Cap Rate or Capitalization Rate is a financial indicator that helps guide you in your decision to invest in a certain property. These financial indicators can be confusing and misleading.

To calculate the Cap Rate you first have to find out what the Net Operating Income (NOI) is for the building. This is simply your income minus your expenses (excluding debt service). What is left over is your NOI. Once you know your NOI, just divide it by the asking price of the property to get your Cap Rate. Let’s look at an example.

A building is listed for $300,000. It is a 6 unit apartment building and has rental income of $500 per unit which is $3,000 per month or $36,000 per year. Your monthly expenses are $2,000 per month or $24,000 per year. Therefore, your NOI would be $3,000 minus $2,000 =$1,000 per month or $12,000 per year. Your Cap rate is then $12,000/ $300,000 = .04 x 100% = 4%. The higher the Cap Rate, the better the deal.

There are some problems when looking at Cap Rate. First of all you should calculate your own Cap Rate. Owners tend to show expenses lower than what they actually are. For example they may leave out property management. The lower the expenses, the higher the NOI, the higher the Cap rate. So the Cap Rate looks better than it really is.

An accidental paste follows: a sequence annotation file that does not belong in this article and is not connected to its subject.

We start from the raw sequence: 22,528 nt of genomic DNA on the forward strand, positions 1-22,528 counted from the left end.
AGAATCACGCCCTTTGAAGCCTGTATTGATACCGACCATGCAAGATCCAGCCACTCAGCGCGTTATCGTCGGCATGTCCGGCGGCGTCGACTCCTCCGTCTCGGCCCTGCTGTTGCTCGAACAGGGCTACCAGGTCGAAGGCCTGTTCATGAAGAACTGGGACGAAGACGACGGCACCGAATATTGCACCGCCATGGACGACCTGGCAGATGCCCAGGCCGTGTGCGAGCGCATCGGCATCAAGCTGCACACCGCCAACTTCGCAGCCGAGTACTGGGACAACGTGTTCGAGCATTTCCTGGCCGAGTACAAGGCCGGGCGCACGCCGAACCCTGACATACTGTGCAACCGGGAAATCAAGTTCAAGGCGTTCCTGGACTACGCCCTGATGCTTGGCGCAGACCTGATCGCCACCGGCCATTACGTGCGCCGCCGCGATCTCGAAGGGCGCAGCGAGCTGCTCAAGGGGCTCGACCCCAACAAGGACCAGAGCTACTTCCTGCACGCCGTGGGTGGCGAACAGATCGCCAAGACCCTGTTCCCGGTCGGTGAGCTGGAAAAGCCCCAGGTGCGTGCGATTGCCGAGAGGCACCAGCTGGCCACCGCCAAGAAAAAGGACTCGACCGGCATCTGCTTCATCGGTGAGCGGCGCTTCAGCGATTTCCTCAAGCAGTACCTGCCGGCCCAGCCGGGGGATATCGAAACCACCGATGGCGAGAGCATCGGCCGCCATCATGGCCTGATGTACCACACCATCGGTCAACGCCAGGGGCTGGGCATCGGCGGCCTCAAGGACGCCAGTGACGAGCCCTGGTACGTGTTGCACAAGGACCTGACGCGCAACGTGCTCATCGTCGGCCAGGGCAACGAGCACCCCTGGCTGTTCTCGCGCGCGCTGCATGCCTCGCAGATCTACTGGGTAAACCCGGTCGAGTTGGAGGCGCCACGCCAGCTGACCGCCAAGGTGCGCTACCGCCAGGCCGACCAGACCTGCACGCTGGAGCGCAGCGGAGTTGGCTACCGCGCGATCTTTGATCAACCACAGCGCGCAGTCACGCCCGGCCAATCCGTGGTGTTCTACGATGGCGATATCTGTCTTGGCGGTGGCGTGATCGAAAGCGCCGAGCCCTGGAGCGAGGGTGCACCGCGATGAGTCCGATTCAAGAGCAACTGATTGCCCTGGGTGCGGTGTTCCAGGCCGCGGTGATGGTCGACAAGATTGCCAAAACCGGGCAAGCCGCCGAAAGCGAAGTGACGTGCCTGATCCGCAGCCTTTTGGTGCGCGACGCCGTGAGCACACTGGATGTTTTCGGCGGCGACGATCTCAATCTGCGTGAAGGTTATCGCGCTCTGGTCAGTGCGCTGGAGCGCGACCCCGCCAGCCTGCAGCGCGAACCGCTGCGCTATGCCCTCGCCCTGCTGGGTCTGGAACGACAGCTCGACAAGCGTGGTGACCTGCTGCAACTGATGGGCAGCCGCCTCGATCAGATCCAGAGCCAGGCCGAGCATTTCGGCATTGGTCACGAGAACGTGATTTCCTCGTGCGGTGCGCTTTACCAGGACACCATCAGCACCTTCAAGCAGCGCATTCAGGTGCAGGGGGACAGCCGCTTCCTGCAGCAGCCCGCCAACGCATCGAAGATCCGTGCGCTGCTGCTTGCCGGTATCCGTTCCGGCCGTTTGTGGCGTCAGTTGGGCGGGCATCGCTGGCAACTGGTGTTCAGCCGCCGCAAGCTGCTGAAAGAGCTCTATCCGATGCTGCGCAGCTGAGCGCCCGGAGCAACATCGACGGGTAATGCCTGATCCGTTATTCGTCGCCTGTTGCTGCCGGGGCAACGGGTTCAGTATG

Some people use Cap Rates to determine the market value of a property. For example the going Cap Rate for properties in a certain may be 6% and the property you are looking at has a Cap Rate of 8% which may look like a good deal. This could be misleading because you still want to make sure the property cash flows and that you are going to get a good cash on cash return on your investment.

In this example if you bought the property with only 10% and you financed the balance of the purchase price at 4% for 35 years, your payments would be around $1,200 per month which means you end up with a negative cash flow of over $200 per month. If your NOI was $1,500 per month or $18,000 per year your Cap Rate would be 6% and you would now have a positive cash flow of $300 per month. This could change depending on mortgage rates and amortization period.

So, when looking at Cap Rates, make sure you calculate your own using **all** of the expenses. You can use estimates and market values for any expenses that are unknown. Use Cap rate as a starting point but always make sure your investment cash flows before making an offer.